February 26, 2020

As Michigan Struggles with E. coli Outbreak, USDA Studies Cattle

A new study conducted by the U.S. Department of Agriculture (USDA) and published in Agricultural Research magazine is finding that about 2% of cattle in this country may be “supershedders” who shed high levels of pathogenic E. coli O157:H7 in their manure. This information comes as an E. coli O157:H7 outbreak in Michigan and Ohio is associated with undercooked ground beef.

Cows in FieldSupershedding is very problematic because it could “increase the amount of E. coli O157:H7 that makes its way from pasture or feedlot pen into the packing houses where steaks, roasts, ground round, or other beef products are prepared.” This study may provide new ways to curb shedding of this bacterium.

The study was conducted on 6,000 head of feedlot cattle and more than 13,000 manure, hide, and carcass samples. Scientists found that in supershedders, the O157 colonization occurs not just in the lower digestive tract, but throughout the animal’s entire digestive system. And they found that supershedding isn’t limited to one particular O157 strain. That means tactics to reduce supershedding can’t target a specific strain of E. coli bacteria.

For an intervention to be successful in reducing transmission of E. coli O157:H7, “no more than 20 percent of the cattle targeted by the intervention would be shedding the microbe at any one time, and none would be shedding it at super shedder quantities,” according to the study.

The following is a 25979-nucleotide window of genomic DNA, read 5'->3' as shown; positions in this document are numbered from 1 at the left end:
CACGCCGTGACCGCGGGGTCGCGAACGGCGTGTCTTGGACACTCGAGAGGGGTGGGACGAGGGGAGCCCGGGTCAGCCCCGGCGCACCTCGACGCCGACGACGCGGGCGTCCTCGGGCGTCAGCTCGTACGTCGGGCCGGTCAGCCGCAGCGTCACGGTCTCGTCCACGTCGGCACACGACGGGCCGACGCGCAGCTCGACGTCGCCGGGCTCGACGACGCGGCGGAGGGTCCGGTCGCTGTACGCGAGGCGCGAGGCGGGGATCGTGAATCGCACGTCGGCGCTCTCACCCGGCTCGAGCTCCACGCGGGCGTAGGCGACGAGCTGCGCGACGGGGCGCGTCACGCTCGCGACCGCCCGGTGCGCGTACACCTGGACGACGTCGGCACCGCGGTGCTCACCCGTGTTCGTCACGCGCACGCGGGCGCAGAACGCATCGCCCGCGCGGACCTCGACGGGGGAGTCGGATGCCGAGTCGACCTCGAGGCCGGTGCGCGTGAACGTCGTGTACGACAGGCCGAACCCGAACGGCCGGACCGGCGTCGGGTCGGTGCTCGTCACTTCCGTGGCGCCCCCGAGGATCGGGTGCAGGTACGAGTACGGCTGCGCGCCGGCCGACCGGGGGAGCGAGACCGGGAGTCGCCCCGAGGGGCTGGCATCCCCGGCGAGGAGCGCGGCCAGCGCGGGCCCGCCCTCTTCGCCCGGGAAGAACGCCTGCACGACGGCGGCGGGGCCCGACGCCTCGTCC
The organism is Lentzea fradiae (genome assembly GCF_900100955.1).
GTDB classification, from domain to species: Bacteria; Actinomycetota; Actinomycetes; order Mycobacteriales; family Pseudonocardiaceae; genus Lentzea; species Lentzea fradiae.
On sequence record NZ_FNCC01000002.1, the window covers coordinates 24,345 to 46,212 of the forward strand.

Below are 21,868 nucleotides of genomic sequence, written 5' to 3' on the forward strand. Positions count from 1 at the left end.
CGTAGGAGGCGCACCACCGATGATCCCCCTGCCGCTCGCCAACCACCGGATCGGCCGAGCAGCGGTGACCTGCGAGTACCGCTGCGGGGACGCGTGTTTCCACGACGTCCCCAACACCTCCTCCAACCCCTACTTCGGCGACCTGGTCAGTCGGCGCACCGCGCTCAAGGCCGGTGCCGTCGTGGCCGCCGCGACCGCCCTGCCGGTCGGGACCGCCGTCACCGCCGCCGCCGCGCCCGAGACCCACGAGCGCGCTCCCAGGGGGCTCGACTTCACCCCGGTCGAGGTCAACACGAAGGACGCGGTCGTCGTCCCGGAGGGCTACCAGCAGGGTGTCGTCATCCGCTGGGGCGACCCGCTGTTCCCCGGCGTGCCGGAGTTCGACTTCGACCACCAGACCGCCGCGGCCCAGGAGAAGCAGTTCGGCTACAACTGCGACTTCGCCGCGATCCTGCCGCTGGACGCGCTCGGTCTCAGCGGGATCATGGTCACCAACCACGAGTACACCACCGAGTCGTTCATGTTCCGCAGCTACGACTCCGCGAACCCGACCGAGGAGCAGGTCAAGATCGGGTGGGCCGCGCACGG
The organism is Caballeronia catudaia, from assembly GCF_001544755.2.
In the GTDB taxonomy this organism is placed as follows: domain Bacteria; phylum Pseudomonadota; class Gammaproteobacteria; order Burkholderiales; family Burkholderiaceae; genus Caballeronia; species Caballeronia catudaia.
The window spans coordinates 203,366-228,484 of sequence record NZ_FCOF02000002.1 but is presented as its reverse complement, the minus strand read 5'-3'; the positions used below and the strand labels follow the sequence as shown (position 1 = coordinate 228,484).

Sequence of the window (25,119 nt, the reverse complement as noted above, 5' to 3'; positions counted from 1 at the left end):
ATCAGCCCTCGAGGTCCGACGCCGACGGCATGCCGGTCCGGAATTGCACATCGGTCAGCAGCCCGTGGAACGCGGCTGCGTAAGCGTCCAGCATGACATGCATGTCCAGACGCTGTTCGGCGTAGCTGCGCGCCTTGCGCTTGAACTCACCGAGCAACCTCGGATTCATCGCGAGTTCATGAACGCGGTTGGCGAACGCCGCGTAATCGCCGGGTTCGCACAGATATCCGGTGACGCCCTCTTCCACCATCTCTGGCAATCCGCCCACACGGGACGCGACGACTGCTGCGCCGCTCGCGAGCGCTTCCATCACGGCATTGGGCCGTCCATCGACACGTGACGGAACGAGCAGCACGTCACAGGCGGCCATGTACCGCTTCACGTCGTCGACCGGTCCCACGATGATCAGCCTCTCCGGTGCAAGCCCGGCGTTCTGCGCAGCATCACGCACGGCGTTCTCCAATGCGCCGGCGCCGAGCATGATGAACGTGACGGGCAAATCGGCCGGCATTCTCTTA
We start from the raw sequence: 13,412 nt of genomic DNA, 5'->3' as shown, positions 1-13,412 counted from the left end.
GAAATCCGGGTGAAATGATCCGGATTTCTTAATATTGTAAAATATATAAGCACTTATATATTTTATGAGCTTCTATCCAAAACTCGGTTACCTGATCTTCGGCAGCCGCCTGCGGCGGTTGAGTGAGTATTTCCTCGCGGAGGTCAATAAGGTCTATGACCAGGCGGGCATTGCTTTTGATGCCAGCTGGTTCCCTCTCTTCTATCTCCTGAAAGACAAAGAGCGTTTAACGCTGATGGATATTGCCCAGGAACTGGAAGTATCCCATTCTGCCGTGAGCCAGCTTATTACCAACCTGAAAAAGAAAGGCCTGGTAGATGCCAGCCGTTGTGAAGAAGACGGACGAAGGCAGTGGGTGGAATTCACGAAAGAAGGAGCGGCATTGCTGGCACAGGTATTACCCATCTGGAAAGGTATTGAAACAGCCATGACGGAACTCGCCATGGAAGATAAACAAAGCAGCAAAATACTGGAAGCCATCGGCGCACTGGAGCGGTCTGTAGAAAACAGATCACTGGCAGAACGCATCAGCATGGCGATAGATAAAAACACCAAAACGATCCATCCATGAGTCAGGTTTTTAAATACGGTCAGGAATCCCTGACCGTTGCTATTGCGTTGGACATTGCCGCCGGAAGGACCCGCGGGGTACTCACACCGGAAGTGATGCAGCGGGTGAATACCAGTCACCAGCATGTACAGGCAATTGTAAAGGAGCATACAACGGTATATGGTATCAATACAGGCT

While the industry, government, and scientists struggle with this issue, you can keep your family safe by handling ground beef and hamburger properly. Treat all meat in your house as if it was contaminated. Avoid cross-contamination by keeping it separate from other foods. Always wash your hands, work surfaces, and utensils after using ground beef. And always cook ground beef, even in burgers, to a minimum temperature of 160°F and test that temperature with a reliable meat thermometer.

When you eat out in restaurants, never order burgers less than well done. Make sure that the meat is cooked properly before you take a bite, and don’t hesitate to tell the waiter if it’s not correctly cooked. The current E. coli O157:H7 outbreak in Michigan and Ohio is associated with rare burgers and undercooked hamburger served in restaurants.

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